Digital security is a growing concern for association conferences. Is your event app ready? Plus: A big talker on workforce development.
For conference attendees, digital engagement has evolved from a special perk to an event essential.
As conference apps become more relevant and complex, it’s crucial that attendees are confident their information is secure, allowing them to fully engage.
But with events relatively new in the digital sphere, organizations are struggling with how best to approach application security. Luckily, mobile app experts have some tips on how to tackle the issue, which they shared with BizBash.
The first line of defense for organizations is properly vetting application providers, DoubleDutch CEO Lawrence Coburn told the publication. Taking a look at a vendor’s history is a great way to lay the foundation for a secure conference.
“It’s not enough for a vendor to say, ‘We’re not going to sell your attendees’ data.’ They also have to promise not to market to the attendees or the exhibitors that are in your app,” Coburn says. “The safest answer that you are looking for is the vendor that says, ‘We will use analytics from the event in order to improve the product.’”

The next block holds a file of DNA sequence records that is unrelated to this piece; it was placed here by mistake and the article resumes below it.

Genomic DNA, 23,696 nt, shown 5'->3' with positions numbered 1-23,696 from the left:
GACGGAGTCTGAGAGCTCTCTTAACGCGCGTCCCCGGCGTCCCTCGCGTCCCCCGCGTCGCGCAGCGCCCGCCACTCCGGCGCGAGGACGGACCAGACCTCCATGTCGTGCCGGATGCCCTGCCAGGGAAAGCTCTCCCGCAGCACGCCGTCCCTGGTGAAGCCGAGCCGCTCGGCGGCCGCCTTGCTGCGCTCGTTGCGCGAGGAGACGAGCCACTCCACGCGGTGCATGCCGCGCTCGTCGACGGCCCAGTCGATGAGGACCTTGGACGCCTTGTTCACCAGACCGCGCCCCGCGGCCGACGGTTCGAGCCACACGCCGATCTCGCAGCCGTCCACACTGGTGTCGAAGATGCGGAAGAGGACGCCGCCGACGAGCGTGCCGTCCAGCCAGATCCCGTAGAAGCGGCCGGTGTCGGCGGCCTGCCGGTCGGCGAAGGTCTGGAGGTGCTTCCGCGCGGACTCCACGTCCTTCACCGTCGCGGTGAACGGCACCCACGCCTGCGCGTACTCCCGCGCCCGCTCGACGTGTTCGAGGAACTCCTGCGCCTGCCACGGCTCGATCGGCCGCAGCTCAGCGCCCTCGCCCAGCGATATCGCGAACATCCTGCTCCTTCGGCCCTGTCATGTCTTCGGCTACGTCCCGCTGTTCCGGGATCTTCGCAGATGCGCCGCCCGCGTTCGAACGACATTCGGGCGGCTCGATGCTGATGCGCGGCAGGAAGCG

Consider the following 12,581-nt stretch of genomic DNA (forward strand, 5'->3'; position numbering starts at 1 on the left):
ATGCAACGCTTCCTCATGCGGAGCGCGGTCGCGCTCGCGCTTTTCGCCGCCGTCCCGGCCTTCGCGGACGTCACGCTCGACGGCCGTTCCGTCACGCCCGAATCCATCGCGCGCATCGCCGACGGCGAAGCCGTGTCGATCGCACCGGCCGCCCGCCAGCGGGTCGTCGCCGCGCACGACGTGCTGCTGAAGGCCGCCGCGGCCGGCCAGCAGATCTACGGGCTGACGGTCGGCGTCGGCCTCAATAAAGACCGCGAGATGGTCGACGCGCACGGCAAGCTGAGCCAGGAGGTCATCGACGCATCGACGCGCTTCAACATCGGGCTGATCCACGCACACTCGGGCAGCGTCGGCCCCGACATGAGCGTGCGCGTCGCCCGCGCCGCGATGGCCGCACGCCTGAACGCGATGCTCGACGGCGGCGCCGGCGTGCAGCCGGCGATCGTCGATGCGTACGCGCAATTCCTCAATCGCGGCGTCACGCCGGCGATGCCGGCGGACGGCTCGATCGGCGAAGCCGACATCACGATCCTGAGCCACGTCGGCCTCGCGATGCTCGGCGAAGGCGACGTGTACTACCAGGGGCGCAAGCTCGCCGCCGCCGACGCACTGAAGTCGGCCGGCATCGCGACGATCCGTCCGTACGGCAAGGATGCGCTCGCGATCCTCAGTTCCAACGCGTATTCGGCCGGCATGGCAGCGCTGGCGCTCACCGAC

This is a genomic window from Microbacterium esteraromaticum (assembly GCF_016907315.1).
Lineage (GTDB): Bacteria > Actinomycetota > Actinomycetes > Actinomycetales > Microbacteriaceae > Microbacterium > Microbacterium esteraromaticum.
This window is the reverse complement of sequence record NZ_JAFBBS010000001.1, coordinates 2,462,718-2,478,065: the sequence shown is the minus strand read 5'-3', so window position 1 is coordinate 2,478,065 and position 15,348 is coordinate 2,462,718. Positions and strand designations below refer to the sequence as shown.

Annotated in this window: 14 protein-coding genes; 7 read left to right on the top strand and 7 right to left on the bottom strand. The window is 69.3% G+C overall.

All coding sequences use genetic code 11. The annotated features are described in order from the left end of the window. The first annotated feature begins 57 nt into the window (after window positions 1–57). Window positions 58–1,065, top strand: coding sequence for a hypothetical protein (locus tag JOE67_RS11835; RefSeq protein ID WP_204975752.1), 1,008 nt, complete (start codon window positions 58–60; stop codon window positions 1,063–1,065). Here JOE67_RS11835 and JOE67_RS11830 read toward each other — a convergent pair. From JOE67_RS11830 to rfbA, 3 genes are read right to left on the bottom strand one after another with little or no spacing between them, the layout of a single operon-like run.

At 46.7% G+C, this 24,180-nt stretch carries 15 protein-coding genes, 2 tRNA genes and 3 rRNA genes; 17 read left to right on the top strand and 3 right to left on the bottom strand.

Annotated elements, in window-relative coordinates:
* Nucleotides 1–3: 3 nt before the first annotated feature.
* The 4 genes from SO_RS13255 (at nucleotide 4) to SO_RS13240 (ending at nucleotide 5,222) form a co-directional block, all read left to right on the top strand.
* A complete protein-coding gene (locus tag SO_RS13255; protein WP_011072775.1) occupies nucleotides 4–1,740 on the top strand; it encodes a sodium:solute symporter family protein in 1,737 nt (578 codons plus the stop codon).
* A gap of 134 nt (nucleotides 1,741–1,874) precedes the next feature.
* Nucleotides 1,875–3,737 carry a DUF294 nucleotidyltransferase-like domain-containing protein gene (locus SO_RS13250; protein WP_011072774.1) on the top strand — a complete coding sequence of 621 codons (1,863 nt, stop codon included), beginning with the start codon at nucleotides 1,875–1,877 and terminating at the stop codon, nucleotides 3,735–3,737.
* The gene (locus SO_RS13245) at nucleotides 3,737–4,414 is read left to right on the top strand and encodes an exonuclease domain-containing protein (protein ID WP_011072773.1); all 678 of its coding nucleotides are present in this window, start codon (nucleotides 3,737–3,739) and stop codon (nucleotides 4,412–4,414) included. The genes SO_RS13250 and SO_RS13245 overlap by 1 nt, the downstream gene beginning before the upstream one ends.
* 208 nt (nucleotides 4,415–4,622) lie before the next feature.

Giving power to attendees, such as when choosing what personal password to use and what information to share, can simultaneously make your network more secure and put your attendees’ minds at ease.
“When you are using a universal password you are absolutely trusting that everyone will be on their best behavior, and no one’s going to log in as their friend and post a stupid photo or whatever—even just to be funny—and that’s the best-case scenario,” Gather Digital CEO Jon Phillips says. “The most secure option is to require each user to log in with a unique password, either one they create themselves or one that is provided to them.”
No matter the organization, investing in these precautions can have a profound effect on the success of your event. After all, no matter how cool your event app is, you can’t put a price on peace of mind.
Tweet of the Day
— Josh Zumbrun (@JoshZumbrun) March 29, 2016
The U.S. Census Bureau recently released its Educational Attainment report, and while education seems to be moving in the right direction, the American Enterprise Institute’s Nat Malkus argues we may not be doing enough to encourage workforce development.
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